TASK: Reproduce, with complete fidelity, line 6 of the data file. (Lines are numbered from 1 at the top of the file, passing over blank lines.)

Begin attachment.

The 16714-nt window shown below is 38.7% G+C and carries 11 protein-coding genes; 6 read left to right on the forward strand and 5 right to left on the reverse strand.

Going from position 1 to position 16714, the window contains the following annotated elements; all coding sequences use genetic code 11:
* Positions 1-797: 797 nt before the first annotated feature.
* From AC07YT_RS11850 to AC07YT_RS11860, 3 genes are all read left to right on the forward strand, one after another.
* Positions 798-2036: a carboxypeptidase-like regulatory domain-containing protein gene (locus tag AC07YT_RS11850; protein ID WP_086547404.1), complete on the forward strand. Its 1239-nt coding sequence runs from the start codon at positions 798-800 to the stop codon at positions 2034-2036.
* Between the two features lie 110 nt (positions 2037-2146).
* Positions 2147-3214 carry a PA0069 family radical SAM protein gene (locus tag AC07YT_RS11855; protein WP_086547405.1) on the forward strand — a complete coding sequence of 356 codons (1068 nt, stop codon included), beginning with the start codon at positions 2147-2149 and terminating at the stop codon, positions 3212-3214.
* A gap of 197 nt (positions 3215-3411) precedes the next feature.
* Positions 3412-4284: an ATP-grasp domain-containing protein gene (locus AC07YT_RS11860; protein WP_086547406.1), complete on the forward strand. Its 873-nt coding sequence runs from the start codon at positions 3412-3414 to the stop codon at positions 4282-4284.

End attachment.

* Between the two features lie 110 nt (positions 2037-2146).